Retailers go through a business and financial planning process with Cooler Screens to decide how to roll out the platform.
It’s a fairly simple process that involves replacing the old cooler doors with the new smart digital screens, digitization of their Planograms (representations of the store’s inventory for the display screen), products, pricing, out of stock inventory management and other features that retailers benefit from operationally.
Brand partners: On the media platform side, Cooler Screens was able to engage over 20 large CPG brands to test ads and targeting. As the platform grows, more brands are participating in the advertising platform.
“Over 75 to 80 million consumers will engage on our platform,” explains Avakian. “With that kind of scale, both large and small CPG brands will have the opportunity to participate in our marketplace, where they can tell their brand story to the consumer while driving results and performance.”
Technology partners: The technology partners power the AI, cloud, IoT, digital refrigeration, security, connectivity and other infrastructure that makes the coolers work as both a merchandising and a marketing engine.
A visual representation of the Cooler Marketplace
Brands that are being sold in Walgreens and other retailer partner stores can start monetizing the media platform by buying advertising from Cooler Screens directly.
“Brands can buy ads programmatically on our platform just like they would on Google or Facebook,” says Avakian. “They can target their messaging geographically, by time of day, based on events, etc.”
Brands get real time data and analytics to measure performance and can do A/B testing by targeting different markets based on product preferences, messaging and pricing.
“The content is like a chameleon,” says Avakian, “It adjusts to be contextually relevant for the individual environment and consumer target.”
Brands that aren’t partners—meaning they don’t advertise on the platform—still benefit from Cooler Screens being in the store. Category management decisions are a private relationship between the retailer and the brand.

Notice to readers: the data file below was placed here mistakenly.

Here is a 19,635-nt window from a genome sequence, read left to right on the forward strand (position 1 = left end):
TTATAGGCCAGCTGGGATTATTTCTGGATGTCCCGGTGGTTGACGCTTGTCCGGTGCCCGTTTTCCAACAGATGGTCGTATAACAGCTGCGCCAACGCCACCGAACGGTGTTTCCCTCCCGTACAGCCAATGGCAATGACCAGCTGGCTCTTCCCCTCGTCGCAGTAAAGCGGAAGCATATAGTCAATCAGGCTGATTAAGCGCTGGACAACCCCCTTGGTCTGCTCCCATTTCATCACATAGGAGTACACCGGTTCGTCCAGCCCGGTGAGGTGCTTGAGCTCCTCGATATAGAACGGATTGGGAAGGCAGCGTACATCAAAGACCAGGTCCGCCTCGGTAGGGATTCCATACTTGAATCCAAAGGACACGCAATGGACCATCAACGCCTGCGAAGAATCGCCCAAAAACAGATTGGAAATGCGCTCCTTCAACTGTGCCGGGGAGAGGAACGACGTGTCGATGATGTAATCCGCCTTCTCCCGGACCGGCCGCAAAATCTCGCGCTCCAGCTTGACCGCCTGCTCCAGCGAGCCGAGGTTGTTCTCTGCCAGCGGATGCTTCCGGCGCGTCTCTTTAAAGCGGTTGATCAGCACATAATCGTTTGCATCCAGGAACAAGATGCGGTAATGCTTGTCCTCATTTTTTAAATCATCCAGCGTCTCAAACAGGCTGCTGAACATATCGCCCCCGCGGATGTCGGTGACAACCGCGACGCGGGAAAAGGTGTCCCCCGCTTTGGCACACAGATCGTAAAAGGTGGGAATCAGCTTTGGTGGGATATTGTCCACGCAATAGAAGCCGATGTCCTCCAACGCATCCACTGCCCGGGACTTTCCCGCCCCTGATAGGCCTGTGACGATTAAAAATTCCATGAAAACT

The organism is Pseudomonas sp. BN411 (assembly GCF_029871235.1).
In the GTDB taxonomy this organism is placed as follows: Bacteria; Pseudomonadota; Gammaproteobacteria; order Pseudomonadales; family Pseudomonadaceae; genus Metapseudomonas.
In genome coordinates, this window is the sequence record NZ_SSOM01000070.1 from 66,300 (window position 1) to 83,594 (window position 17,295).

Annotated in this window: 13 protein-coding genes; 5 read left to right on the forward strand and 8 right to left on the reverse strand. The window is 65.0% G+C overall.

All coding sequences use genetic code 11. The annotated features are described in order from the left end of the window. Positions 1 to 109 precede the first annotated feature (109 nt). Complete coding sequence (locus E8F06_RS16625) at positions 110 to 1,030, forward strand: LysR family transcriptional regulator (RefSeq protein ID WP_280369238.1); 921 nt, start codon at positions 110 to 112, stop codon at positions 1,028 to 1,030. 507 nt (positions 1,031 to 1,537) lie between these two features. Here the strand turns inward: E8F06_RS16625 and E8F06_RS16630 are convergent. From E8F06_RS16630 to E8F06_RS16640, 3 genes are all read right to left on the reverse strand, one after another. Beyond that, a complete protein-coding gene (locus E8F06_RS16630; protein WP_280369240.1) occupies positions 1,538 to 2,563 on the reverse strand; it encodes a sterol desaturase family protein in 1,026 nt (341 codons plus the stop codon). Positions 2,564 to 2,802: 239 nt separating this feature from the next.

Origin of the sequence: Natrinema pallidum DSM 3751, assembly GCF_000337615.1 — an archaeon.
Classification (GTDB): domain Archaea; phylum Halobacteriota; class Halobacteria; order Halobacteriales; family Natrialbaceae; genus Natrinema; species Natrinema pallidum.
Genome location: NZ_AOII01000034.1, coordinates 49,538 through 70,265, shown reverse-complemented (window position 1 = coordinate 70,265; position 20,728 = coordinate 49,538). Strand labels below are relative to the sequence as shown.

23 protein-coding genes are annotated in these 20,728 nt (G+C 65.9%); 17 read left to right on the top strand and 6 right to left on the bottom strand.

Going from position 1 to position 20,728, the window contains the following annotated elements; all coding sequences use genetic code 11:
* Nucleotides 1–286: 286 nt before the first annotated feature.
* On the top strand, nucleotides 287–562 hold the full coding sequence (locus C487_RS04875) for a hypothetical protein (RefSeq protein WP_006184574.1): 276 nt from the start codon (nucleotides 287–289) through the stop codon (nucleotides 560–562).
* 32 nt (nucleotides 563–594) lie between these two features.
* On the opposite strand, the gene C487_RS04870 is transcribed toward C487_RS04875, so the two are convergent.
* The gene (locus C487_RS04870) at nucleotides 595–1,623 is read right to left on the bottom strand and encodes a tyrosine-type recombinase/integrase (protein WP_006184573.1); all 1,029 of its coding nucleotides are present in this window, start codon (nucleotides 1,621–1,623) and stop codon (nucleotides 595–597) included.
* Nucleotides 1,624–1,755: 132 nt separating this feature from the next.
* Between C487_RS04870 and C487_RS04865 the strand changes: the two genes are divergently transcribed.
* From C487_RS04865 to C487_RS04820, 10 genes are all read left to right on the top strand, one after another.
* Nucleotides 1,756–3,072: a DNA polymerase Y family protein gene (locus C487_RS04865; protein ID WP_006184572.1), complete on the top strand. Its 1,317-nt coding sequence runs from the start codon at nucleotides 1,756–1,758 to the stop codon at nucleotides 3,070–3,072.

Retailers go through their category management decisions, deciding which sku’s to carry without Cooler Screens’ involvement.
“It’s a decision between the retailers and the brands,” says Avakian, “We digitize the content on the brand for free, but if the brand wants to promote their product on the screens, they can participate in the ad marketplace.”
On average, retailers that have implemented Cooler Screens have increased their sales by somewhere between 50 to 100 percent for the cooler section. Avakian explained that all brands—even those not advertising on the platform—appear to be benefiting from this technology.
“Once we digitize, we nearly double same store sales for the digital coolers versus non digital coolers,” says Avakian. “When brands participate in the media, they see sales lift anywhere from two to ten times higher for same store sales.”
Part of why all brands benefit from a lift in sales is that Cooler Screens are eye catching even when consumers are not in the cooler aisle. Full door ads play when no one is directly in front of the screens, and those full screen takeovers visually attract consumers to enter the cooler aisle.
Then, once a consumer enters the aisle, proximity and motion sensors immediately flip from those big ads into a Planogram merchandising view displaying digital shelves with every brand’s product in place.
“We create democratization where smaller brands can still tell their story in a smaller way, says Avakian. “Ad products at lower CPMs can convey certain relevant information such as a product is non-GMO and organic, versus more expensive full-screen ads at a $20 CPM which may be more relevant for larger brands like Coke who want to take market share from Pepsi.”
The emphasis that Cooler Screens places on consumer privacy is worth a final mention, particularly because there’s been some inconsistency in how their technology is represented by the press.
To reiterate, the company does not collect any personal consumer data. The screens don’t use any other type of personally identifiable data such as facial recognition or cookies.
Explains Avakian, “We think there is a way to give consumers a digital experience without compromising privacy. To achieve that, we built privacy into all aspects of our technology and operating model from the beginning.”
The identity blind approach, as noted above, doesn’t rely on capturing personal data and linking it to individual buyers to make money.
This concept isn’t original to Cooler Screens, but is part of the global Privacy by Design movement, an emerging global industry standard for consumer privacy, which largely influenced Europe’s recent GDPR regulations.
Privacy by Design considers consumer privacy protection from the beginning and throughout the entire engineering process.
“When we learned about Privacy by Design as a global industry framework that was developed by privacy advocates, we decided to make a formal commitment to this process,” says Avakian.
“We are the first digital retail technology platform to make that commitment and become certified in Privacy by Design. We have been very fortunate to take that leading ambassadorship role to the next level by inviting the founder of Privacy by Design, the former three term commissioner in Canada of Privacy and Security, Dr. Ann Cavoukian to join our advisory board.”